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Star Spangled Banner As You've Never Heard It


The Constitution and the Bill of Rights were penned and designed for victors not victims. That includes the vaunted Second Amendment that the villains desire to vanquish before the people are subjugated. It is an age old strategy yet the illiterate and stupid have no idea about the effects of psychological warfare, and the fact it is being used on them through their vaunted mainstream media mandarins. When that most important amendment fails, the victory will end, and we the people will acquire serfdom as their reward. You see even victim hood will come to an end. How this generation cowers at a few deceptive shots fired by a traitorous cabal while the sons and daughters of the republic held the banner high with their mangled bodies never surrendering. To them there is honor. To the fools that succumb to the traitors none. Faith and freedom were the rewards garnered by the firearms of WE THE PEOPLE who are in fact the government not the contracted agents. It is in their hands that the power must be vested. It is the keystone of the republic. Remove it and the star spangled banner will finally fall to the elites the British Crown acted for. The Revolutionary War will be lost. But it takes a sound understanding of these truths to allow them to be self evident. Teach your children well. The state will teach them to be the servants to the system not the masters of destiny.

The Star-Spangled Banner, or the Great Garrison Flag, was the garrison flag that flew over Fort McHenry in Baltimore Harbor during the naval portion of the Battle of Baltimore during the War of 1812. Seeing the flag during the battle inspired Francis Scott Key to write the poem "Defence of Fort M'Henry", which, retitled with the flag's name from the closing lines of the first stanza and set to the tune of "To Anacreon in Heaven" by John Stafford Smith, later became the national anthem of the United States.

In Baltimore's preparation for an expected attack on the city, Fort McHenry was made ready to defend the city's harbor. When Major George Armistead expressed the desire for a very large flag to fly over the fort, General John S. Stricker and Commodore Joshua Barney placed an order with a prominent Baltimorean flagmaker for two oversized American Flags. The larger of the two flags would be the Great Garrison Flag, the largest battle flag ever flown at the time. The smaller of the two flags would be the Storm Flag, to be more durable and less prone to fouling in inclement weather.

Available documentation shows that this flag was sewn by local flagmaker Mary Young Pickersgill under a government commission in 1813 at a cost of $405.90 (equivalent to $5,147 in 2017). George Armistead, the commander of Fort McHenry, specified "a flag so large that the British would have no difficulty seeing it from a distance".

Design

Mary Pickersgill stitched the flag from a combination of cotton and dyed English wool bunting, assisted by her daughter, two nieces, and an African American indentured servant. (Her elderly mother may also have helped.) The flag has fifteen horizontal red and white stripes, as well as fifteen white stars in the blue field. The two additional stars and stripes, approved by the United States Congress's Flag Act of 1794, represent Vermont and Kentucky's entrance into the Union. The stars are arranged in vertical rows, with five horizontal rows of stars, offset, each containing three stars. At the time, the practice of adding stripes (in addition to stars) with the induction of a new state had not yet been discontinued.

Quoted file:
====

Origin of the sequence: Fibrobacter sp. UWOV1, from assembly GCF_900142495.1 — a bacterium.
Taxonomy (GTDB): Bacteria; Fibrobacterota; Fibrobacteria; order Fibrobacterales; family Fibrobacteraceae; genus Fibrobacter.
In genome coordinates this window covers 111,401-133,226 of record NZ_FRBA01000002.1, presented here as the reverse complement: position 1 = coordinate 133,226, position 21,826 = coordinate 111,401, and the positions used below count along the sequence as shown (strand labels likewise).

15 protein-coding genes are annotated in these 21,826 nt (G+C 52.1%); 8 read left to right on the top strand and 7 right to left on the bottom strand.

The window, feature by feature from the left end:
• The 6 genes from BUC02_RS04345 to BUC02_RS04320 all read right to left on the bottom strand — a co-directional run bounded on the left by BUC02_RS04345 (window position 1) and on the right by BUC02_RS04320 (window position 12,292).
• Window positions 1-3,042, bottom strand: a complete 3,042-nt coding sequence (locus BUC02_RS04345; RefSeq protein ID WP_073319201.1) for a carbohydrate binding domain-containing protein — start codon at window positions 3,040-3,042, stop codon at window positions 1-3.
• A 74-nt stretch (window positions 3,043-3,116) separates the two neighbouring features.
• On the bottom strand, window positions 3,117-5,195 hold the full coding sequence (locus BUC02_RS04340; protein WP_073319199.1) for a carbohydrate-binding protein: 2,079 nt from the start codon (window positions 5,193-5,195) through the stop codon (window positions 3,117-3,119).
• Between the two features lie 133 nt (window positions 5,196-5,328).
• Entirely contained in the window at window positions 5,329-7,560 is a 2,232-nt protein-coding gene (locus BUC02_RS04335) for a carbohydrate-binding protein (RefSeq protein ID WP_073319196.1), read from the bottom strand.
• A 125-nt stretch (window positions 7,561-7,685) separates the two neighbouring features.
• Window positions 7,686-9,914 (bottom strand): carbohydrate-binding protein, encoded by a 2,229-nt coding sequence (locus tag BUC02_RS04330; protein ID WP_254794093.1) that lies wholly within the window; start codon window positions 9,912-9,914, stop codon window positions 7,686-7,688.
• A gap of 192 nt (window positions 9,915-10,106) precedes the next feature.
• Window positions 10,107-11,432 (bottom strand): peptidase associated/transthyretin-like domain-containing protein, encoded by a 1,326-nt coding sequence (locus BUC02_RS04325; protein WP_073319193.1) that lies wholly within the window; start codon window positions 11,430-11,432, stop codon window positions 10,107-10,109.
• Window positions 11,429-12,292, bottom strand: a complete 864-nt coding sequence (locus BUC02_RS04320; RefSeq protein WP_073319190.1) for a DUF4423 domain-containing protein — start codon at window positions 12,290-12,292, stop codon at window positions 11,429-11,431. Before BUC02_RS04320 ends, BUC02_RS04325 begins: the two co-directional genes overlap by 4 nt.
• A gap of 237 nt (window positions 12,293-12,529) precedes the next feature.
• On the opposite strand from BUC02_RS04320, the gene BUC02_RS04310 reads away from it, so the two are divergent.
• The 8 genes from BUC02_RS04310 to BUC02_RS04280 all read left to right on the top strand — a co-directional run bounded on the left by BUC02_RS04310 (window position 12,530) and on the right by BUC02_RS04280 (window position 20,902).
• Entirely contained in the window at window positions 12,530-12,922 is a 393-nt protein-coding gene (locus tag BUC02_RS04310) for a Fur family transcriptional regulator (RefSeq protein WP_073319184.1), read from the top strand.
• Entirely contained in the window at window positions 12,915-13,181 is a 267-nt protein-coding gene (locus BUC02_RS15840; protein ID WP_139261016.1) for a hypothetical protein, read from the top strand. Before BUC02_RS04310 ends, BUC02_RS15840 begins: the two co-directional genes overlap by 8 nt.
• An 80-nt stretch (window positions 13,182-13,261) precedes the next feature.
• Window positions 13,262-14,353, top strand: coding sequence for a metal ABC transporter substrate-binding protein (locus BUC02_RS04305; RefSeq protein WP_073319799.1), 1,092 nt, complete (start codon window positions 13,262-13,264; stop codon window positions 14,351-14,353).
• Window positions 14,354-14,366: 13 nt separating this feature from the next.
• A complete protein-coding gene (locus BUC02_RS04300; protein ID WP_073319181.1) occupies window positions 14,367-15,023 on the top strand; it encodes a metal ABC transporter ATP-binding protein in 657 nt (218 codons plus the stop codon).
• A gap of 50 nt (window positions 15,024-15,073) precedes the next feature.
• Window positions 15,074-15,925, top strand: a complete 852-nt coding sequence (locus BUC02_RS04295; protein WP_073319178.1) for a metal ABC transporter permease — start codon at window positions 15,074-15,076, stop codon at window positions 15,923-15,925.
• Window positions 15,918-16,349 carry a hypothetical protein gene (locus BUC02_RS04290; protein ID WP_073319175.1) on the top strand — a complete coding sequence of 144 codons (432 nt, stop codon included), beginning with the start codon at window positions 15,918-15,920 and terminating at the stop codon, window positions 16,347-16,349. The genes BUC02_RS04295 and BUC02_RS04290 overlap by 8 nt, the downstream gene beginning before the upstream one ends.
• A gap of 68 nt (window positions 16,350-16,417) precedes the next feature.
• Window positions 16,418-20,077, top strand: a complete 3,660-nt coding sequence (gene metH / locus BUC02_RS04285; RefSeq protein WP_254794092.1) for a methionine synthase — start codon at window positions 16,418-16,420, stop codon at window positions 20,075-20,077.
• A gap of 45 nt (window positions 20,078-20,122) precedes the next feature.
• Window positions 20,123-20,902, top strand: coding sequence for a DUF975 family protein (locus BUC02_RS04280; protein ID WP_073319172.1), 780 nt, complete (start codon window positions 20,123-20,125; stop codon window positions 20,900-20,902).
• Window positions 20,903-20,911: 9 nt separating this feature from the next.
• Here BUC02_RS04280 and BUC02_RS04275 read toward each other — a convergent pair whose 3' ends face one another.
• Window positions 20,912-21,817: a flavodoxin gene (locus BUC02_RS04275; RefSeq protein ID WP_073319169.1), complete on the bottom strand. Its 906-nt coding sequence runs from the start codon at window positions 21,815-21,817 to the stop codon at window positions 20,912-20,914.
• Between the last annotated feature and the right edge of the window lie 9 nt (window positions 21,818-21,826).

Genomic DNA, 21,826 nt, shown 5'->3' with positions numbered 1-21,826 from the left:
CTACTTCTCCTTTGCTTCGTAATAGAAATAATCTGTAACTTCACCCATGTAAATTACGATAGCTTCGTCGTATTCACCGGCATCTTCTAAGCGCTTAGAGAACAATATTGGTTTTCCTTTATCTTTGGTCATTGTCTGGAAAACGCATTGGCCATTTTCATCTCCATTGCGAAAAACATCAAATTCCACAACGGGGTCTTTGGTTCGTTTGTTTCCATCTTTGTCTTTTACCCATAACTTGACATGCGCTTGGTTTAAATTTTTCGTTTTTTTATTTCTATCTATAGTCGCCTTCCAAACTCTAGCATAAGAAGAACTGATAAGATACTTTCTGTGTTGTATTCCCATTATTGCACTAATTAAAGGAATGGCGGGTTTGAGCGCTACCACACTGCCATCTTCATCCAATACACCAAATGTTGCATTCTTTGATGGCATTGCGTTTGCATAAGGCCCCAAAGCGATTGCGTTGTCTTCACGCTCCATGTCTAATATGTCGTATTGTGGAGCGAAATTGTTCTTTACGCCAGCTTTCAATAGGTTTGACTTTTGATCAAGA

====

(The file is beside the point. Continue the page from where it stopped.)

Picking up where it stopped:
The flag originally measured 30 by 42 feet (9.1 by 12.8 m). Each of the fifteen stripes is 2 feet (0.61 m) wide, and each of the stars measures about 2 feet (0.61 m) in diameter. After the battle, the Armistead family occasionally gave away pieces of the flag as souvenirs and gifts;[8] this cutting, along with deterioration from continued use, removed several feet of fabric from the flag's fly end, and it now measures 30 by 34 feet (9.1 by 10.4 m). The flag currently has only fourteen stars—the fifteenth star was similarly given as a gift, but its recipient and current whereabouts are unknown.


Battle

The Flag was flown over the fort when 5,000 British soldiers and a fleet of 19 ships attacked Baltimore on September 12, 1814. The bombardment turned to Fort McHenry on the evening of September 13, and continuous shelling occurred for 25 hours under heavy rain. When the British ships were unable to pass the fort and penetrate the harbor, the attack was ended, and on the morning of September 14, when the battered flag still flew above the ramparts, it was clear that Fort McHenry remained in American hands. This revelation was famously captured in poetry by Key, an American lawyer, and amateur poet. Being held by the British on a truce ship in the Patapsco River, Key observed the battle from afar. When he saw the Garrison Flag still flying at the dawn of the morning of the 14th, he composed a poem he originally titled "Defence of Fort M'Henry". The poem would be put to the music of a common tune, retitled "The Star-Spangled Banner", and a portion of it would later be adopted as the United States National Anthem. Since its arrival at the Smithsonian, the flag has undergone multiple preservation efforts.

Scrap sold at auction, November 2011

A 2-inch by 5-inch scrap of the flag - white and red, with a seam down the middle - was sold at auction in Dallas, TX on November 30, 2011, for $38,837: the snippet was, presumably, cut from the famous flag as a souvenir in the mid-19th century. The framed remnant came with a faded, hand-written note attesting it was "A piece of the Flag which floated over Fort McHenry at the time of the bombardment when Key's (sic) composed the Song of the Star Spangled Banner, presented by Sam Beth Cohen."


Posted by Conspiracy Cafe on March 3, 2018 at 2:09 PM 117 Views